To detect newly generated myocytes in the muscles, BrdU-specific immunohistochemistry was performed. Paraffin embedded muscle section slides were deparaffinized in xylene and rehydrated in graded alcohols, followed by a 5-minute wash in running water. Tissues were denatured for 10 minutes in boiling 10 mM citric acid (pH 6.0) and allowed to return to room temperature for 10 minutes. The sections were first permeabilized by incubation in 0.5% Triton X-100 in phosphate buffered saline (PBS) for 20 minutes, then pretreated in 50% formamide-2× st andard saline citrate at 65℃ for 2 hours, denatured in 2 N HCl at 37℃ for 30 minutes, and rinsed twice in 100 mM sodium borate (pH 8.5). The sections were then incubated overnight at 4℃ with a BrdU-specific mouse monoclonal antibody (1:600; Roche, Mannheim, Germany). The sections were then washed three times with PBS and incubated with biotinylated mouse secondary antibody (1:200; Vector Laboratories) for 1 hour. The sections were then incubated for another 1 hour with an avidin-peroxidase complex (1:100; Vector Laboratories). For visualization, sections were incubated in 50 mM Tris-HCl (pH 7.6) containing 0.03% diaminobenzidine, and 0.03% hydrogen peroxide for 5 minutes. The slides were air-dried overnight at room temperature and coverslips were mounted using Permount (Fisher Scientific).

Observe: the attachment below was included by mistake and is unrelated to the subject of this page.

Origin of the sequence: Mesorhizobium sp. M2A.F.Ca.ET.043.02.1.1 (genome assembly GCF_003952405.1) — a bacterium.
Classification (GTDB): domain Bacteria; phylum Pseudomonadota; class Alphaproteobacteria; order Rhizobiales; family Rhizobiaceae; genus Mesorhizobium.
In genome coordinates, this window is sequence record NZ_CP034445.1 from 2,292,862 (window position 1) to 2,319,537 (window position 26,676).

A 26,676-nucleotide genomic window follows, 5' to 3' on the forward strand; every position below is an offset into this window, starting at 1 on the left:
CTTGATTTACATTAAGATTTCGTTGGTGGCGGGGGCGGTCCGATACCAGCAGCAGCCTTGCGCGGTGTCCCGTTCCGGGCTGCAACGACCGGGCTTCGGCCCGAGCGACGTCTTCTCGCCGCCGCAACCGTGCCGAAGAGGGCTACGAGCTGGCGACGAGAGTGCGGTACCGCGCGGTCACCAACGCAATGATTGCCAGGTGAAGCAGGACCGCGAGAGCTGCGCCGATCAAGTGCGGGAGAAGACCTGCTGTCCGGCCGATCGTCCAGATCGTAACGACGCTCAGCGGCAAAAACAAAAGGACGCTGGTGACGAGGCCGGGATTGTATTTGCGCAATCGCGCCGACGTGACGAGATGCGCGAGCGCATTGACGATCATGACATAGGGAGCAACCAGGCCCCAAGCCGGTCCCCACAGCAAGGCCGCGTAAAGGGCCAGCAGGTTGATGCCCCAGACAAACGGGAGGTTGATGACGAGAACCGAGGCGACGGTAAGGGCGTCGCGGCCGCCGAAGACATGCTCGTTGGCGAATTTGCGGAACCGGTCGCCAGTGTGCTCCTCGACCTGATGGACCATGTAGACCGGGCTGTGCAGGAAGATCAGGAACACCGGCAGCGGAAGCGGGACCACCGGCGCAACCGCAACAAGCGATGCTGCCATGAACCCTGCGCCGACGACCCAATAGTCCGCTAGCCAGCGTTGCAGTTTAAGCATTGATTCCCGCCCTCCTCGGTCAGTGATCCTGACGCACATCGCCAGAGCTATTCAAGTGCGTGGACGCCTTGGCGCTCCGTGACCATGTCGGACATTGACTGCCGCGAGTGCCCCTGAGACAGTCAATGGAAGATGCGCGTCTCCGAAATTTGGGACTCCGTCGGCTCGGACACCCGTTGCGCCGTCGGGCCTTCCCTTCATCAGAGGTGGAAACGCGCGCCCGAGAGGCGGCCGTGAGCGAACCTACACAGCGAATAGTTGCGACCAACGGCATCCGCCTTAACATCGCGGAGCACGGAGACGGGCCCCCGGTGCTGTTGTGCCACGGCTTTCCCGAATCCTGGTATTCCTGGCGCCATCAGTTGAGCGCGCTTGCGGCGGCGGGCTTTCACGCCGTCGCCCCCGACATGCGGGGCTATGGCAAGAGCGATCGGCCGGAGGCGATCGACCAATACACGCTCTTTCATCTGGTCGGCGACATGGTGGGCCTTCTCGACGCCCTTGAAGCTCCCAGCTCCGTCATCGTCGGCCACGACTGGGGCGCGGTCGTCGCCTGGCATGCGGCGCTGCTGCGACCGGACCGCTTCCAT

Data Analysis

    To compare myostatin relative expression, densitometric analysis of the detected bands was performed using the Molecular Analyst ver. 1.4.1 (Bio-Rad). The cross-section areas of muscle tissue from each slice was measured using Image-Pro Plus computer-assisted image analysis system (Media Cyberbetics Inc., Silver Spring, MD, USA) attached to a light microscope (Olympus Co., Tokyo, Japan). The BrdU-positive myocytes in the muscle tissue were counted. The number of BrdU-positive myocytes was expressed as the number of myocytes per square millimeter of all area in the muscle tissues.
    Statistical analysis was performed using one-way analysis of varivance followed by Duncan's post hoc test, and the results are expressed as the mean±standard error of the mean. Significance was set as P<0.05.